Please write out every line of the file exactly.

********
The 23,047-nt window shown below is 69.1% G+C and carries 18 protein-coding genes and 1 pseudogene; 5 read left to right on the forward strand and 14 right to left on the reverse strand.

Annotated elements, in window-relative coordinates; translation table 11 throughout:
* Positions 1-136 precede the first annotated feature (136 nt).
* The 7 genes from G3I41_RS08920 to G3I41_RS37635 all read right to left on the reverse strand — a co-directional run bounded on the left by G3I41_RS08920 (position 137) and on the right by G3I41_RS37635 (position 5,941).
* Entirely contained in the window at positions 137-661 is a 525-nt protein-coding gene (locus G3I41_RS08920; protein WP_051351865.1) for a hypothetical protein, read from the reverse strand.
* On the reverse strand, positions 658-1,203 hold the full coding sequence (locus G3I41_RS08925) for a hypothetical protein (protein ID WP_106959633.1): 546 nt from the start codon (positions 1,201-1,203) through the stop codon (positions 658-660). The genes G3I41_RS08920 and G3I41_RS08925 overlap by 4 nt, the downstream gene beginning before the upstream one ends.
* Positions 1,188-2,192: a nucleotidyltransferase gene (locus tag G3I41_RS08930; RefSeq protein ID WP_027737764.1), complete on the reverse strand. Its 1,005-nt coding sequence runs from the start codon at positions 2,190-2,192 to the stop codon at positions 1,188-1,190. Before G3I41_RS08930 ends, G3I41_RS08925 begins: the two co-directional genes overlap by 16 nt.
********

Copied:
The 23,047-nt window shown below is 69.1% G+C and carries 18 protein-coding genes and 1 pseudogene; 5 read left to right on the forward strand and 14 right to left on the reverse strand.

Annotated elements, in window-relative coordinates; translation table 11 throughout:
* Positions 1-136 precede the first annotated feature (136 nt).
* The 7 genes from G3I41_RS08920 to G3I41_RS37635 all read right to left on the reverse strand — a co-directional run bounded on the left by G3I41_RS08920 (position 137) and on the right by G3I41_RS37635 (position 5,941).
* Entirely contained in the window at positions 137-661 is a 525-nt protein-coding gene (locus G3I41_RS08920; protein WP_051351865.1) for a hypothetical protein, read from the reverse strand.
* On the reverse strand, positions 658-1,203 hold the full coding sequence (locus G3I41_RS08925) for a hypothetical protein (protein ID WP_106959633.1): 546 nt from the start codon (positions 1,201-1,203) through the stop codon (positions 658-660). The genes G3I41_RS08920 and G3I41_RS08925 overlap by 4 nt, the downstream gene beginning before the upstream one ends.
* Positions 1,188-2,192: a nucleotidyltransferase gene (locus tag G3I41_RS08930; RefSeq protein ID WP_027737764.1), complete on the reverse strand. Its 1,005-nt coding sequence runs from the start codon at positions 2,190-2,192 to the stop codon at positions 1,188-1,190. Before G3I41_RS08930 ends, G3I41_RS08925 begins: the two co-directional genes overlap by 16 nt.